If your WordPress site has been hacked, don’t panic! Just like everything else IT related, solving this is simply a matter of following the right steps. The following guide will help you to fix your hacked WordPress website.
About WordPress Hacks
It’s important to keep in mind that most WordPress hacks are not targeted: it’s highly unlikely that you’ve been specifically targeted and attacked. The more likely scenario is that some large botnet (often thousands of computers under one person or hacking group’s control) has an automated tool that scans for vulnerabilities in WordPress sites and attempts to exploit them in an automated manner.
Why do they do this? A few possible reasons:
- For further replication (spreading) by using your website to also infect other websites.
- To send massive quantities of spam from your website’s server
- To set up a phishing site, such as an imitation of a bank’s website to try to lure people into giving these hackers their bank login credentials.
- To obtain a list of email addresses to add to their spam databases (from your WordPress users — particularly with subscription or eCommerce sites)
While it’s possible they’re hunting for credit card data, it’s highly unlikely since nearly all (if not all) eCommerce solutions using WordPress tend to use credit card processors that do not store the credit card details in your WordPress database. Hackers know this and tend to avoid bothering attempting to automatically gather this type of data.
If you’re not comfortable completing this 6 step repair process, that’s totally understandable. We’ve got a “we’ll fix it for you” service that ranges from $79 – $149 CAD depending on the extent of the hack. We’ll even tailor the price based on how much of the repairs you’ve completed yourself, so feel free to get started and have us take over part way — just make sure that you tell us everything that you have done already. Get in touch with us to find out more!
1. Disable Site to Protect its Reputation
If you’re not able to attend to this issue immediately, it is imperative that you disable your site in Plesk now. As indicated above, many hacks actively attempt to spread copies of themselves or attack others, and you will want to shut this down right away until you’re able to get to the repairs.
It can sometimes be difficult to tell if the hack is actively attacking others. In the event that it is, and you don’t stop that behaviour immediately, you can damage your website’s reputation for weeks or even months. Search engines (like Google) and antivirus software like TrendMicro and McAfee will then block your website, causing a massive drop in visitors and potentially a drop in search engine rankings as well. This is very bad, and is exactly why you should not allow your site to continue operating until the hack is cleaned.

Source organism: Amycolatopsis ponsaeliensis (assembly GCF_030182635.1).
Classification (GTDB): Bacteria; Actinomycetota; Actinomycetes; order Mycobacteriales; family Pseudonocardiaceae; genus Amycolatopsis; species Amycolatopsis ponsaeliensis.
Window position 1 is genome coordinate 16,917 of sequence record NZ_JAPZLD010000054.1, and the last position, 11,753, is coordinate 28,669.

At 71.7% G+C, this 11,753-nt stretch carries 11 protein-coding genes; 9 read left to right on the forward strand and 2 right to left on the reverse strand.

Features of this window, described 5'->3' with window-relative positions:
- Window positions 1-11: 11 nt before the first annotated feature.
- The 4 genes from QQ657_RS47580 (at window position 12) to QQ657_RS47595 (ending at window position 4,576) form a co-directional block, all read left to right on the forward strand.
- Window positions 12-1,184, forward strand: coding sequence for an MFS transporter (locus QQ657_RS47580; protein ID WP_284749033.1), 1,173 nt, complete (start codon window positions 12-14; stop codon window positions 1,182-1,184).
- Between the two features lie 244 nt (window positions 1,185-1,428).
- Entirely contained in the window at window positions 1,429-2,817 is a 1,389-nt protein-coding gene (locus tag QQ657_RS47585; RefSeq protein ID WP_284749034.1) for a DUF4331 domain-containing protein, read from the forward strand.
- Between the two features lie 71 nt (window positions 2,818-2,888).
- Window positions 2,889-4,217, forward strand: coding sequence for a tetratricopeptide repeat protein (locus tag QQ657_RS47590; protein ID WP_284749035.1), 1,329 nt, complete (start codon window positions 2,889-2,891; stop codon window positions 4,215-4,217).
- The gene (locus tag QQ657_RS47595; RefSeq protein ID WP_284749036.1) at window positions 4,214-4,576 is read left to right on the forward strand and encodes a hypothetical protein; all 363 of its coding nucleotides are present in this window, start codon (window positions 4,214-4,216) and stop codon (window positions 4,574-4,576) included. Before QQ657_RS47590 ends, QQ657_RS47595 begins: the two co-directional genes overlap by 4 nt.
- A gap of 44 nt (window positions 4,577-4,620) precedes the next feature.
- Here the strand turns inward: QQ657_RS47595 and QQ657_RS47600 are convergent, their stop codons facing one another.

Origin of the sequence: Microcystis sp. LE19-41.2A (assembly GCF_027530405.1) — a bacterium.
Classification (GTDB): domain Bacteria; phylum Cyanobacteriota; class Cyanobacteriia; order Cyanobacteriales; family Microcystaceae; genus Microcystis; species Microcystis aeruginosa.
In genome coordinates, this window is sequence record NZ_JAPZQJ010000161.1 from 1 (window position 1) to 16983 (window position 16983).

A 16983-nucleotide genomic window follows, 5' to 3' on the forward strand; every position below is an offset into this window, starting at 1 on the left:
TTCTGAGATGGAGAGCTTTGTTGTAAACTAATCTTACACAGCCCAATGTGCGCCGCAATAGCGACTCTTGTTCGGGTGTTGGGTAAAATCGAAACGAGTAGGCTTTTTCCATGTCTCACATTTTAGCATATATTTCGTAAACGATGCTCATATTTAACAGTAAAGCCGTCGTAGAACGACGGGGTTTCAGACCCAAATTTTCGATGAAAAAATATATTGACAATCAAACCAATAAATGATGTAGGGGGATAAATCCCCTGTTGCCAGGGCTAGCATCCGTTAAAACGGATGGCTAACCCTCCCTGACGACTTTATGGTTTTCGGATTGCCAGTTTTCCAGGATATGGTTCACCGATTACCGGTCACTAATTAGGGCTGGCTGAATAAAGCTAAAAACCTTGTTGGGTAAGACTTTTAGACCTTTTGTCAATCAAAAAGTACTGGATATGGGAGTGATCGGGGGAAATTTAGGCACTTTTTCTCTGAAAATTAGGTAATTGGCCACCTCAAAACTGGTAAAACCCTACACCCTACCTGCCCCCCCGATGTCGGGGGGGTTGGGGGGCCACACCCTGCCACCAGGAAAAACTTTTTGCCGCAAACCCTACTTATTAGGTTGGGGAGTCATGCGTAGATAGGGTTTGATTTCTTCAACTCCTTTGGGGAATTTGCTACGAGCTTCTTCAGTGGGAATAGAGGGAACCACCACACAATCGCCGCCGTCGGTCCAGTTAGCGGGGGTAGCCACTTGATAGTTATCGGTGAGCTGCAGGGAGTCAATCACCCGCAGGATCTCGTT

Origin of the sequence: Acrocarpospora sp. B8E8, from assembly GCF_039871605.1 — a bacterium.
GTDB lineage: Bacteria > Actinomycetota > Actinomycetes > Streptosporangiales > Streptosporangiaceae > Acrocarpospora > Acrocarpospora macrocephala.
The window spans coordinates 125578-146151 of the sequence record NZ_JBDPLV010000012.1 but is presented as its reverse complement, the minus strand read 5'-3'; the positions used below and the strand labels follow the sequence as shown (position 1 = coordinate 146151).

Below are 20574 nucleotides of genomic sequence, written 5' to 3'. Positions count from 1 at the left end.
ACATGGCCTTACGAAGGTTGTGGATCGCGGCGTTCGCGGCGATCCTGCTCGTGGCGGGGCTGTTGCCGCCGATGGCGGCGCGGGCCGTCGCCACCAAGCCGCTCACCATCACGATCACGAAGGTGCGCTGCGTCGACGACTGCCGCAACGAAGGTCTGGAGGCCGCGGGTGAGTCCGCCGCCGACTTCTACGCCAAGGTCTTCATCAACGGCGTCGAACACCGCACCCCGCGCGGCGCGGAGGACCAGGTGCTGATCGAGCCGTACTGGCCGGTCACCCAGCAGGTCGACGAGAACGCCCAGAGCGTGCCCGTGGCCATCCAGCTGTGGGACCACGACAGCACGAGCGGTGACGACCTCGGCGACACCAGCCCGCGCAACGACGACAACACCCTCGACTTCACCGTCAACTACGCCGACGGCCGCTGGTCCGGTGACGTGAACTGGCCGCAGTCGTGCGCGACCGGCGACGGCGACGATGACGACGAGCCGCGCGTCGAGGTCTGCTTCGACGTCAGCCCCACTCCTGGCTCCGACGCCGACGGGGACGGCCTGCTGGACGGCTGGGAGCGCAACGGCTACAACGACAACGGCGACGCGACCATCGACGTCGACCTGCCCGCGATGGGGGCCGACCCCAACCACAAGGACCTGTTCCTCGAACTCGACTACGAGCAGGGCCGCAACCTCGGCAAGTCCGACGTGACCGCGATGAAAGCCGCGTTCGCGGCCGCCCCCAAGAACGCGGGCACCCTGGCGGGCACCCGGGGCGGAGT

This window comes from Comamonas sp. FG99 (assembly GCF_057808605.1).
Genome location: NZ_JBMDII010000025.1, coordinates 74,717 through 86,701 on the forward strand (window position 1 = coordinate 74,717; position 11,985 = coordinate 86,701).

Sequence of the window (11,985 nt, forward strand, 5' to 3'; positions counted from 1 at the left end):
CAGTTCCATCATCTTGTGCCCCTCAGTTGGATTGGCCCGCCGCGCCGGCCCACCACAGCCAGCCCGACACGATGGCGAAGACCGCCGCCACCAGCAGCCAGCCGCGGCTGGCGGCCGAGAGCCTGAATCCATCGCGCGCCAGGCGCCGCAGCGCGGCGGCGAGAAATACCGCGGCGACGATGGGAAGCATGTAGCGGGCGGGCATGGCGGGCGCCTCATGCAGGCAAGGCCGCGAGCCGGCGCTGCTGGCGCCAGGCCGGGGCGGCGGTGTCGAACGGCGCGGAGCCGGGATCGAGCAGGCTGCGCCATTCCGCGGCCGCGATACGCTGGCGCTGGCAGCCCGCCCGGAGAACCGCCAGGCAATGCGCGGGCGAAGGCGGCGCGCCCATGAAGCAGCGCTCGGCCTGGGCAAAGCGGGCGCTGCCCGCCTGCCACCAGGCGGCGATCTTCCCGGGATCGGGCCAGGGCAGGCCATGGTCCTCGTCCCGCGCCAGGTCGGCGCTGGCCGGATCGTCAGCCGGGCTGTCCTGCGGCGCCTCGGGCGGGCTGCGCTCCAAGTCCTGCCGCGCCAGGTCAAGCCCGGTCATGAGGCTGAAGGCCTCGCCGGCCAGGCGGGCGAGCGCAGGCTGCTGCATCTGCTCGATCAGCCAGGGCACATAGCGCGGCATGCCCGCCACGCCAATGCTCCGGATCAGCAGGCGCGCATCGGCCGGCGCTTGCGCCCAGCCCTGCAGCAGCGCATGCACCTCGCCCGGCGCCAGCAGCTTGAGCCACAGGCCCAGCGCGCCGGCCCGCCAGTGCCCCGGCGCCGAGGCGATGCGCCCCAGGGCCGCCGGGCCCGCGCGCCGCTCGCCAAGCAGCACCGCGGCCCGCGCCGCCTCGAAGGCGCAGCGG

2. Take a Backup
Always start by backing up your website using your favourite method. Why do you want to backup if it’s going to include the hacked files? Since you’ll be manually (and automatically using tools like WordFence) adjusting and removing files, it’s important to have a backup of everything just in case you need to restore a file or two.
Make sure that when you create the backup, you label it clearly as ‘hacked’ so you don’t restore it in the future, thinking it’s an OK restore point. OR simply delete the backup when you’re confident the site is working well.
3. Repair Website Admin Access
The first step is to see if you can access the front end of the site, and the WordPress admin with your usual credentials. If not, find out what’s preventing access. The following are a couple potential scenarios that might prevent you from access your website admin. If you *can* access your admin, you can skip this step.
Got a White Screen of Death?
This is the name for what happens when you attempt to access your website or website admin and get purely a white screen with nothing on it, rather than your homepage or admin login page. The white screen of death occurs when there’s actually an underlying error occurring, but it’s only being logged, not shown on screen. This is actually good behaviour, despite how it might seem right now, as many plugins and themes will log warnings and notices that you don’t want visible to your users. However, when it’s a critical error, you don’t get anything on screen: hence the white screen!
Check out our article on repairing the white screen of death to learn how to fix this, then come on back here to continue cleaning up the hack.
A hack we saw recently, tampered with the core WordPress file index.php by adding an “include” line to include another file. Unfortunately (or fortunately) the file it was trying to include was missing, causing an error. The error log indicated something along the lines of “unable to find file”. Therefore removing the ‘include’ line from index.php fixed the issue and brought the website back online. That said, it did not clear up the entire hack, so make sure you don’t fix this one thing and say “I’m done!” — there’s likely much more to it.
Once you fix that problem, try visiting the site and/or logging in to the admin again. If you’re still not able to access the homepage or login page, after fixing the error found in the logs, you’ve probably simply encountered another different error. Often it will take repeating this process a few times, adjusting different files each time based on the error provided in the logs, before you’re able to regain full access.
Password Not Working?
If your admin password isn’t working, the hacker (or more likely the automated hacking tool) changed the admin password. The next step is thusly to reset your admin password! Here’s how to reset your WordPress admin password to regain access.
4. WordPress Admin Measures
- WordFence Malware Scans: Install WordFence and run a scan. WordFence might not always be the best at preventing an attack, but it can be decent at helping to clean one up.